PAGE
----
Often they want this data for an upcoming meeting within a week or two - something that, unless you already have a community of customers to tap into - isn't always possible. In the past, we had to tell these folks that we cannot help them or that they needed to ask us weeks or sometimes months in advance.
Now with our insight community, we provide information at the speed of business. A department can come up with a question on Friday and get the insights they need by Monday. We can view results in real time as they come in, allowing us to quickly check with patients even for urgent, last minute issues.
For example, in the past, we used to send out letters to allow patients to opt out prior to sharing information with a third-party vendor. That's completely eliminated now since our community allows us to reach the appropriate individuals directly.
- Employ sound research methodologies.
Through strategic recruitment efforts, we have communities that are representative of our patients in our local, regional, and national markets. Having people from all parts of the country provides some sampling flexibility. We can do studies for a local facility if we need to. And through the community's profiling capabilities, we are able to focus our efforts based on our research needs, asking people to participate in studies that are only relevant to them.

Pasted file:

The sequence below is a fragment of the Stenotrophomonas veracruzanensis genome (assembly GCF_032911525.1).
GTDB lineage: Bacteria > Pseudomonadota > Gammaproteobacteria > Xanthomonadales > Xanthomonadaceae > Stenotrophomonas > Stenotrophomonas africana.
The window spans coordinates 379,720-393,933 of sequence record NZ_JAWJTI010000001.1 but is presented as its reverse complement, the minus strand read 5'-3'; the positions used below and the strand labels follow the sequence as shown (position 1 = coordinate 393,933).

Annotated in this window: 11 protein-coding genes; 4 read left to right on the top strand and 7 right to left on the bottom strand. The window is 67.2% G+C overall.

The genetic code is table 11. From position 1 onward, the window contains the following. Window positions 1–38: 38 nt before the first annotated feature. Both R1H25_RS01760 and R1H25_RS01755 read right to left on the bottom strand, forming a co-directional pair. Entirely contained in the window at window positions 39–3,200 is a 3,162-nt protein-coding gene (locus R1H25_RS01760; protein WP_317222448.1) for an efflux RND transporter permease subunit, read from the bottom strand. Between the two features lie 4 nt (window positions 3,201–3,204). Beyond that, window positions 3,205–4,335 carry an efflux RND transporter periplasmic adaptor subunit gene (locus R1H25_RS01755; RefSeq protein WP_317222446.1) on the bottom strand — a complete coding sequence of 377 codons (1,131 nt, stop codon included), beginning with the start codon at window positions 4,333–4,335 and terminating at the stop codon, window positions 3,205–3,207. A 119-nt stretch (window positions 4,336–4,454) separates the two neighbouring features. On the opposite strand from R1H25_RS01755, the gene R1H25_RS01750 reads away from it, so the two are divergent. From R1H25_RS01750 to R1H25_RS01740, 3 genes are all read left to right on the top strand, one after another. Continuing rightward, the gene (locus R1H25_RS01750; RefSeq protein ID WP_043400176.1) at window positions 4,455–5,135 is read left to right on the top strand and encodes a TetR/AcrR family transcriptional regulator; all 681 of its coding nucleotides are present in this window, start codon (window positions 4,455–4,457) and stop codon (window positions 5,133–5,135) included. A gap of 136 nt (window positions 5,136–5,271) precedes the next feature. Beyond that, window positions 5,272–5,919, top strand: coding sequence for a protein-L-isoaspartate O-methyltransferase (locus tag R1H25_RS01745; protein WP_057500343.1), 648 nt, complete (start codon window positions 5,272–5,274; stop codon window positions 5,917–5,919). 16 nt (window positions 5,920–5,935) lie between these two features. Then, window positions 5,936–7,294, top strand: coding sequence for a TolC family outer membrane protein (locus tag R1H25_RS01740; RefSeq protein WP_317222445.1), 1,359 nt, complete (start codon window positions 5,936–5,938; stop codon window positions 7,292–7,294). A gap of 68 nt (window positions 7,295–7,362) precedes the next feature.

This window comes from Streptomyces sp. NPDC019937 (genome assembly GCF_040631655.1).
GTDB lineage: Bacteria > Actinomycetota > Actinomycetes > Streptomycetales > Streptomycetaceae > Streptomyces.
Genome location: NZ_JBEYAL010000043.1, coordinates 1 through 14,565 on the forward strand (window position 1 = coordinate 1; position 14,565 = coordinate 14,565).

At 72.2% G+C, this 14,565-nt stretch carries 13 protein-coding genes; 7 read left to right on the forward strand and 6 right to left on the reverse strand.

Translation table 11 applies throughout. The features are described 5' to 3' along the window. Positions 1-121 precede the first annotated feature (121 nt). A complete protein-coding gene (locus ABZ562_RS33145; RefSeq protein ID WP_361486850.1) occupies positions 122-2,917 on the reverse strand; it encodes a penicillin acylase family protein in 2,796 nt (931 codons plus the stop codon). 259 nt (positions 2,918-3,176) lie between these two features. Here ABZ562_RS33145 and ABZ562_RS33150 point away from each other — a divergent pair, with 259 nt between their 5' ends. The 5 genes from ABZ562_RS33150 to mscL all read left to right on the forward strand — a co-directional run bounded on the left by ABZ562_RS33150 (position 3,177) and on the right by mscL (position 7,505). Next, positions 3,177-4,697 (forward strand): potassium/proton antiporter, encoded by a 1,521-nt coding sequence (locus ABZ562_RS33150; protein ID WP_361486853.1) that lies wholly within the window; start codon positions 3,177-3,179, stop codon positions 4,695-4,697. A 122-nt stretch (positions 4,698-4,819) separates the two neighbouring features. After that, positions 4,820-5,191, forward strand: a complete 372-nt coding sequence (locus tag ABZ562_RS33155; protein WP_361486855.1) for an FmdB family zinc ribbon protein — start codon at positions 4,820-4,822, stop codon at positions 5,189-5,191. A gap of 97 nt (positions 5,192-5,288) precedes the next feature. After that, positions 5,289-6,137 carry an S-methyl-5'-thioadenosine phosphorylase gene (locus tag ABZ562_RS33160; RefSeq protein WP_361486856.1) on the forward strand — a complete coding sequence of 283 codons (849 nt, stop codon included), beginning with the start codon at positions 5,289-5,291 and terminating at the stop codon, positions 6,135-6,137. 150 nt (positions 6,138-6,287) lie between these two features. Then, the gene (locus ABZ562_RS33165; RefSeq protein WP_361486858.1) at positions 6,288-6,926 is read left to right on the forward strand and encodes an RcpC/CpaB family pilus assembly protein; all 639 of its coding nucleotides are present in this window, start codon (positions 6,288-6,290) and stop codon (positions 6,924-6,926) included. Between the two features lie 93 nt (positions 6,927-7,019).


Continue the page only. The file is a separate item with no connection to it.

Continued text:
Patient communities can help you talk to specific populations. If you want to talk to breast cancer patients who are between the ages of 25 to 55, you have that segment of your community pre-screened, allowing you to directly reach out to those individuals.
Compared to hospital advisory boards (which usually have 10 to 20 members), online communities are made up of thousands of very engaged patients, allowing you to work with statistically valid samples, with immediate access.
- Grant clients access to some results.
The problem with ad hoc surveys is that they rarely allow for two-way conversations. Healthcare providers would ask for input but wouldn't tell patients how their feedback shaped their decision.
With an insight community, it's easier to close the feedback loop and share study results with your patients. You can use your portal or you can send email newsletters to reveal stats and other bits from your study that patients might find interesting. This process increases levels of patient engagement and allows them to understand that we are listening and that their participation actually makes a difference to how we make our decisions.
Learn more about online patient communities
Overall, if you're looking to stay in front of what's happening in healthcare, an online community panel can help with that. Having an online patient community is an investment that healthcare organizations should consider making. If you'd like to learn more how we're using our patient communities, we invite you to listen to this Healthcare Success podcast.
About the authors:
Michelle Frietchen is Senior Manager of Market Research at Cleveland Clinic.
Mark Rothwell is the former VP of Marketing and Communications at Dean Health System.
Ann Muehl is Strategic Marketing Manager at Dean Clinic.